Starts around page 120 of http://content.tfl.gov.uk/tfl-annual-report-2015-16.pdf

Well yeah, we had to give that money to the "job creators". Presumably they will be stepping up to rebuild the infrastructure any day now.

They'll be selling us public/private infrastructure funded by the 1.5 Trillion USD levy on the deficit via the recent 'tax reform.'

Job creators don't ride public transit, so they don't care. Having two parallel universes is a problem.

Don't forget our military misadventures abroad -- they ain't cheap.

I recently watched a fascinating documentary about the original Penn Station and the Manhattan tunnels, which were built entirely with private money by the Pennsylvania Railroad. Highly recommended.


This is a fairly poorly-informed piece, especially in light of the recent NY Times piece on construction costs in the New York area: https://www.nytimes.com/2017/12/28/nyregion/new-york-subway-...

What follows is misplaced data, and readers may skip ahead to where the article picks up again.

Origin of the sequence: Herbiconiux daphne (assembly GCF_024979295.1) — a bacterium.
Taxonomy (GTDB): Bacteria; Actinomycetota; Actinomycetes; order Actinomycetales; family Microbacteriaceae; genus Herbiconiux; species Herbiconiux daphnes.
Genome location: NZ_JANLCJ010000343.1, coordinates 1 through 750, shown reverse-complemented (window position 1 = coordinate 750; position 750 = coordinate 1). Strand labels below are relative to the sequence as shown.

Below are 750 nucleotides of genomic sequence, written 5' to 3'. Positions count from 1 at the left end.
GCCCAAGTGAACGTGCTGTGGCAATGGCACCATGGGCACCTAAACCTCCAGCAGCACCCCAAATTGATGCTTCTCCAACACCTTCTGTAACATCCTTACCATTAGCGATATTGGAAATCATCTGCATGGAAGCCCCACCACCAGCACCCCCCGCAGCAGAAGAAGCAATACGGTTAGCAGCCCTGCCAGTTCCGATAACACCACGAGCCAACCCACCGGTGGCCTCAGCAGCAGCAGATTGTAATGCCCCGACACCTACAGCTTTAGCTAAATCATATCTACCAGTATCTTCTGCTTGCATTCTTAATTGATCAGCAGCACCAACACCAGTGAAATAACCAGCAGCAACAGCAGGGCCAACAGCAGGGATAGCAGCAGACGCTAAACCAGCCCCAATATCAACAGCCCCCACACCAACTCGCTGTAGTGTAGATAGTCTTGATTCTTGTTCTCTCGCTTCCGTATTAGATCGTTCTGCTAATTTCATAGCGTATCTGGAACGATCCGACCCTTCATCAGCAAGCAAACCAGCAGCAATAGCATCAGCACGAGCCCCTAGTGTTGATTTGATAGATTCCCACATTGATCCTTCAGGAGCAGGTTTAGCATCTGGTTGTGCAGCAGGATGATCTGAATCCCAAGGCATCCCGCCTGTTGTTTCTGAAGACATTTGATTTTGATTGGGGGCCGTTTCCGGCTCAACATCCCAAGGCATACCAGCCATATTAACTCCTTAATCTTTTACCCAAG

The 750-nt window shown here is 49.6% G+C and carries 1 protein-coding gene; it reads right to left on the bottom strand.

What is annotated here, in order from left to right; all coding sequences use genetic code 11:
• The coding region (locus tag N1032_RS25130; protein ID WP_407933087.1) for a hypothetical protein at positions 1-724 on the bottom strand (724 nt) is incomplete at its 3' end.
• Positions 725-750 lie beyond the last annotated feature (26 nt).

Alon Levy, who was the source for many of the initial investigations into high costs here, argues quite convincingly that, at the current projected price tag, Gateway is not a justifiable project: https://pedestrianobservations.com/2015/11/13/when-theres-no...

The real problem here is that ARC, Gateway, &c. all have unjustifiably huge multi-billion-dollar price tags. We only have this problem in the first place because of the absurd construction costs in New York.

Additionally, the writer does not appear to have reached out to any independent transit people. Penn Station is actually less busy than, say, Châtelet-les-Halles in Paris, which has many, many fewer tracks. The biggest reason that it doesn't work well is just organizational – Penn Station would be able to handle its current capacity just fine if it did things that were standard elsewhere like through-running.